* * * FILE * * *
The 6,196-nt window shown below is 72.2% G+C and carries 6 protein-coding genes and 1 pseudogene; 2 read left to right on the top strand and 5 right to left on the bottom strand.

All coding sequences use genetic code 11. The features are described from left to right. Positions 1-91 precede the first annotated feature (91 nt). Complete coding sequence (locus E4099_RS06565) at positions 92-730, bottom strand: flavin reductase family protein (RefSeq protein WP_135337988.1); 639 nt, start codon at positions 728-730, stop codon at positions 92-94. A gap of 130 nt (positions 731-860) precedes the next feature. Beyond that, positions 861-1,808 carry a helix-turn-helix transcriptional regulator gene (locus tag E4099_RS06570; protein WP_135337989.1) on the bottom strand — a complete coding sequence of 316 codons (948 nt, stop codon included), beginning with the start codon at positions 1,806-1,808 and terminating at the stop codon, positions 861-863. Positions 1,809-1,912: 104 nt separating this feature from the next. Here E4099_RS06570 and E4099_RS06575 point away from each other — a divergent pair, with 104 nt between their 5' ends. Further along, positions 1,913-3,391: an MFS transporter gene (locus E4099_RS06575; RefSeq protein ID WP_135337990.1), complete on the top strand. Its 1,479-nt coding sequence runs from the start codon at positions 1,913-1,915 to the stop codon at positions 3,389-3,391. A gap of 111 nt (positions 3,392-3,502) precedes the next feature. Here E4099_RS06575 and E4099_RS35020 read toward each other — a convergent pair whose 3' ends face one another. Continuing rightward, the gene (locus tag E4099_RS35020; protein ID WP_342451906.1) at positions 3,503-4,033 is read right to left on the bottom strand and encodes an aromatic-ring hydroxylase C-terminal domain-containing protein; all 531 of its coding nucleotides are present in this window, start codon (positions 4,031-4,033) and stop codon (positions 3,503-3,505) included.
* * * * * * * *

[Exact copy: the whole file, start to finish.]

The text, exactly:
The 6,196-nt window shown below is 72.2% G+C and carries 6 protein-coding genes and 1 pseudogene; 2 read left to right on the top strand and 5 right to left on the bottom strand.

All coding sequences use genetic code 11. The features are described from left to right. Positions 1-91 precede the first annotated feature (91 nt). Complete coding sequence (locus E4099_RS06565) at positions 92-730, bottom strand: flavin reductase family protein (RefSeq protein WP_135337988.1); 639 nt, start codon at positions 728-730, stop codon at positions 92-94. A gap of 130 nt (positions 731-860) precedes the next feature. Beyond that, positions 861-1,808 carry a helix-turn-helix transcriptional regulator gene (locus tag E4099_RS06570; protein WP_135337989.1) on the bottom strand — a complete coding sequence of 316 codons (948 nt, stop codon included), beginning with the start codon at positions 1,806-1,808 and terminating at the stop codon, positions 861-863. Positions 1,809-1,912: 104 nt separating this feature from the next. Here E4099_RS06570 and E4099_RS06575 point away from each other — a divergent pair, with 104 nt between their 5' ends. Further along, positions 1,913-3,391: an MFS transporter gene (locus E4099_RS06575; RefSeq protein ID WP_135337990.1), complete on the top strand. Its 1,479-nt coding sequence runs from the start codon at positions 1,913-1,915 to the stop codon at positions 3,389-3,391. A gap of 111 nt (positions 3,392-3,502) precedes the next feature. Here E4099_RS06575 and E4099_RS35020 read toward each other — a convergent pair whose 3' ends face one another. Continuing rightward, the gene (locus tag E4099_RS35020; protein ID WP_342451906.1) at positions 3,503-4,033 is read right to left on the bottom strand and encodes an aromatic-ring hydroxylase C-terminal domain-containing protein; all 531 of its coding nucleotides are present in this window, start codon (positions 4,031-4,033) and stop codon (positions 3,503-3,505) included.